rlog is an opinionated, lightweight logging package for R.

It relies on long standing Unix traditions, to write simple log messages in a flexible way.

Log message output looks like this:

2021-02-21 17:19:06 [INFO] This is my log message

## Installation

Install rlog from GitHub with the following:

devtools::install_github("sellorm/rlog")

## Does R really need another logging package?

We think so, yes!

There are already loads of logging packages for R. Many are no longer maintained and of the remaining selection some are overly complex, making them less approachable for beginners.

Since logging should be an essential part of any production application or pipeline I think it’s important that as many people as possible are introduced to good logging practice.

If rlog doesn’t have enough features for you, I’d recommend the excellent “logger” instead.

## rlog philosophy

The rlog philosophy is the Unix philosophy and as such, we expect applications using rlog to be able to integrate with other enterprise software quickly and efficiently.

rlog is simple by design and it relies on existing Unix/Linux norms to get the job done.

• Log message format is intentionally not configurable
• the log level can only be controlled by an environment variable
• log messages are written to standard output and standard error

## Usage

The best way to use rlag is to call the functions directly from within your applications.

There is one function per log message level:

rlog::log_fatal("my fatal message")
rlog::log_error("my error message")
rlog::log_warn("my warn message")
rlog::log_info("my info message")
rlog::log_debug("my debug message")
rlog::log_trace("my trace message")

If you run this code as-is without setting a custom LOG_LEVEL with the environment variable, you’ll get output like this:

2021-02-21 17:19:06 [FATAL] fatal
2021-02-21 17:19:06 [ERROR] error
2021-02-21 17:19:06 [WARN] warn
2021-02-21 17:19:06 [INFO] info

The “DEBUG” and “TRACE” message won’t be printed, since the default LOG_LEVEL is “INFO” and those message have lower priority.

Play around with setting the LOG_LEVEL directly in R and seeing what messages are emitted:

Sys.setenv("LOG_LEVEL" = "ERROR")
rlog::log_fatal("my fatal message")
rlog::log_error("my error message")
rlog::log_warn("my warn message")
rlog::log_info("my info message")
rlog::log_debug("my debug message")
rlog::log_trace("my trace message")

Gives us this output:

2021-02-21 17:19:06 [FATAL] fatal
2021-02-21 17:19:06 [ERROR] error

Remember though, the best way to set the environment variable is outside of the app. That way it’s easier to change at run-time.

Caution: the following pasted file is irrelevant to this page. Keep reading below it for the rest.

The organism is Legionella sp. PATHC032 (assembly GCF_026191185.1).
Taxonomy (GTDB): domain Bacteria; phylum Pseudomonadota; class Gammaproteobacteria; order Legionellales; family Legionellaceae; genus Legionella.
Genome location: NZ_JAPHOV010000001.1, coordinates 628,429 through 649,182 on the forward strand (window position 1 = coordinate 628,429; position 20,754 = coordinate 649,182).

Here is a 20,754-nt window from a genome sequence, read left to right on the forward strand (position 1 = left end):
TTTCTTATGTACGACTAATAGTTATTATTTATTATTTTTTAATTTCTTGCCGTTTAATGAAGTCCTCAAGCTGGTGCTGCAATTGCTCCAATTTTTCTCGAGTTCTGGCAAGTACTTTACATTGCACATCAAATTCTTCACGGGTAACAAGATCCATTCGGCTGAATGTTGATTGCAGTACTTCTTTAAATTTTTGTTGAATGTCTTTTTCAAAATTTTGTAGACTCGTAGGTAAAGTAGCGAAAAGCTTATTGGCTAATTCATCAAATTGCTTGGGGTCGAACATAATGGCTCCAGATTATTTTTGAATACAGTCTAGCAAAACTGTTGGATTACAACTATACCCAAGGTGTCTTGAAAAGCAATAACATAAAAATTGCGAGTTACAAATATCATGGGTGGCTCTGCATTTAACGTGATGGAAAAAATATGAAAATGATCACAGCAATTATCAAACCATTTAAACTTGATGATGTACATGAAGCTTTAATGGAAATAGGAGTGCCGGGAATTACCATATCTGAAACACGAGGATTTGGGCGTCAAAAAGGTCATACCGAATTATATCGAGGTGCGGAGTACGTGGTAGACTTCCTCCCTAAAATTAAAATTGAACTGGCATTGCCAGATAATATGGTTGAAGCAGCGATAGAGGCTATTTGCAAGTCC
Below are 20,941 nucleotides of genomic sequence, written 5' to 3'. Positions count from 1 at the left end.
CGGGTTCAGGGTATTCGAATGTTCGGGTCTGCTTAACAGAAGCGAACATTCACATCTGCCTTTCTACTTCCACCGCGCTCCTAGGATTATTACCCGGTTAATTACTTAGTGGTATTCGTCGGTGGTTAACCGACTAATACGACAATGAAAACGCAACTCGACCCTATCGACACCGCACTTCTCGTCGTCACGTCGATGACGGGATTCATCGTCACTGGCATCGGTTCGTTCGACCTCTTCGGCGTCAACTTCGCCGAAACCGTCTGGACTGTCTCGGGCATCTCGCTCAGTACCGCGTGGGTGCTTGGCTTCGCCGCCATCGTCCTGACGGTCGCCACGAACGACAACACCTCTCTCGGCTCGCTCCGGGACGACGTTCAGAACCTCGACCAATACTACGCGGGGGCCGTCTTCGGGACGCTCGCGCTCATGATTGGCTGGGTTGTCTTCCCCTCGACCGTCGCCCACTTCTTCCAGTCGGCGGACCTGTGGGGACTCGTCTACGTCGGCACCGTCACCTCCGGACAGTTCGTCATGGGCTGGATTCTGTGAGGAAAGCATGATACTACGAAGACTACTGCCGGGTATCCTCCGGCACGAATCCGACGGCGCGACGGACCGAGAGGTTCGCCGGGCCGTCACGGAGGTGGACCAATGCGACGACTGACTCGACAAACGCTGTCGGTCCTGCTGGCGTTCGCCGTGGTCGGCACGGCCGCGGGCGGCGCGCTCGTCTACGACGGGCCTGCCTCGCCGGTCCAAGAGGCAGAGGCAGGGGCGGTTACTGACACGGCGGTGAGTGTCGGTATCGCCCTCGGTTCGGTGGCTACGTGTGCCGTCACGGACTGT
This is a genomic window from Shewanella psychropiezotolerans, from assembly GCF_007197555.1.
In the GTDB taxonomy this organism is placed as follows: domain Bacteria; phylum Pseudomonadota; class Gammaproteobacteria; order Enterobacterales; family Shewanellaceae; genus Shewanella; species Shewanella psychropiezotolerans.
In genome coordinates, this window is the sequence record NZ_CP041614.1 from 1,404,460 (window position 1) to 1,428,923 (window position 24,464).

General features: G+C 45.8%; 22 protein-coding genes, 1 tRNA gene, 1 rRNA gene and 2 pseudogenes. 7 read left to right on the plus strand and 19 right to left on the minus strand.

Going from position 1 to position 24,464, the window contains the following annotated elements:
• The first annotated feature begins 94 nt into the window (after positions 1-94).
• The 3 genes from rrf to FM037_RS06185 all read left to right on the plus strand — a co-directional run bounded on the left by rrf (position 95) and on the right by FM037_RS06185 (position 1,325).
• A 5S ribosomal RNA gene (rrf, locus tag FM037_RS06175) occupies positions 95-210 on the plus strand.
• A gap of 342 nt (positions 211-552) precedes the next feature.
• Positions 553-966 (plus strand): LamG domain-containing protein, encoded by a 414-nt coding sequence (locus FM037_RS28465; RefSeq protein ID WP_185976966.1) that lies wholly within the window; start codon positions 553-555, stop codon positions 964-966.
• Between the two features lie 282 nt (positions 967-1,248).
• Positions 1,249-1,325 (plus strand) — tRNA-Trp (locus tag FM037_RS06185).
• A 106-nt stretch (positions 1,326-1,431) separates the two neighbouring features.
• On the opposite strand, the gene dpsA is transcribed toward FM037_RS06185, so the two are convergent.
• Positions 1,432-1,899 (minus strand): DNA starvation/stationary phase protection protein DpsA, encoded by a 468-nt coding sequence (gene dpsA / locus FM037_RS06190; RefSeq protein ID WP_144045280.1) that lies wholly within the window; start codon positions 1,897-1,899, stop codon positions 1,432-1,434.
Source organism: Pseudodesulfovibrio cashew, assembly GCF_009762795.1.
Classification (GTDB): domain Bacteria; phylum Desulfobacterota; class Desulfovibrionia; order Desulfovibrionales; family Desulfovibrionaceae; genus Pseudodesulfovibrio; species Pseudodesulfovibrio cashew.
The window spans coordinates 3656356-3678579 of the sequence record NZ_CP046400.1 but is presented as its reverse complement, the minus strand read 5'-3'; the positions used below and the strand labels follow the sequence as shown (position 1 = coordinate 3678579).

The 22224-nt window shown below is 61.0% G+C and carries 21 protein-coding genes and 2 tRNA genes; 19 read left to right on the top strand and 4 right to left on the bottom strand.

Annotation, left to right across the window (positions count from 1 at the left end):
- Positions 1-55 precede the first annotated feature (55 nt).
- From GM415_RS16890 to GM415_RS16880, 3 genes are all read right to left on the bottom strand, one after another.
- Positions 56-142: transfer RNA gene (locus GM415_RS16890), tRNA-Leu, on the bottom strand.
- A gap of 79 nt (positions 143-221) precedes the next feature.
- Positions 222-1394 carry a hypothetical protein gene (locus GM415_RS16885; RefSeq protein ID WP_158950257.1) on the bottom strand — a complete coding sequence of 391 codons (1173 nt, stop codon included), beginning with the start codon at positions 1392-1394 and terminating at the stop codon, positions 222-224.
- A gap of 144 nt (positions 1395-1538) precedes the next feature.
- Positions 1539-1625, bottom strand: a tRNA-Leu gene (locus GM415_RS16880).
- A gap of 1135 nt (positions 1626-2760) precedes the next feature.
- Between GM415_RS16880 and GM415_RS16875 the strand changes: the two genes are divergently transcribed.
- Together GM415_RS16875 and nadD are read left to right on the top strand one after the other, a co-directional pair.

So in your terminal you can do something like this before you run your script:

$export LOG_LEVEL=TRACE$ ./my_script.R

Or you can even call your script with the appropriate value at run-time:

\$ LOG_LEVEL=ERROR ./my_script.R

If you’re using RStudio Connect users can set an environment variable called LOG_LEVEL in the “Vars” tab of their apps control panel.

## Setting the log level

rlog relies on an environment variable called LOG_LEVEL to control which log messages are emitted.

If it’s not set, it will default to “INFO”.

The available levels – in decreasing order of severity – are as follows:

• fatal
• error
• warn
• info
• debug
• trace

When the LOG_LEVEL environment variable is set to “INFO”, only messages at that level and above will be emitted.

Another example:

• fatal
• error
• warn
• info
• debug <= If we set the log level here only messages of debug and above will be emitted.
• trace

This is a really powerful way of only including the messages you want to see in the log files at any given time. For example, you may choose to set the LOG_LEVEL to “TRACE” while developing your application or if it runs into a problem in production, but you might choose to run the application with a LOG_LEVEL of “ERROR” under normal circumstances.

## I want to write to a log file, not the console

rlog outputs it log messages into the console in the same way that most Unix/Linux tools do. Ordinary messages go to “standard output” (stdout) and errors go to “standard error” (stderr).

This means they can be captured in the standard Unix/Linux way:

./my_script.R > /path/to/file.log 2>&1

This command redirects stderr to stdout and drops it all into the /path/to/file.log file.

You can also keep the “normal” and error outputs separate:

./my_script.R > /path/to/file.log 2> /path/to/errors.log

Many enterprise software products, such as RStudio Connect will capture this output automatically and save it for you.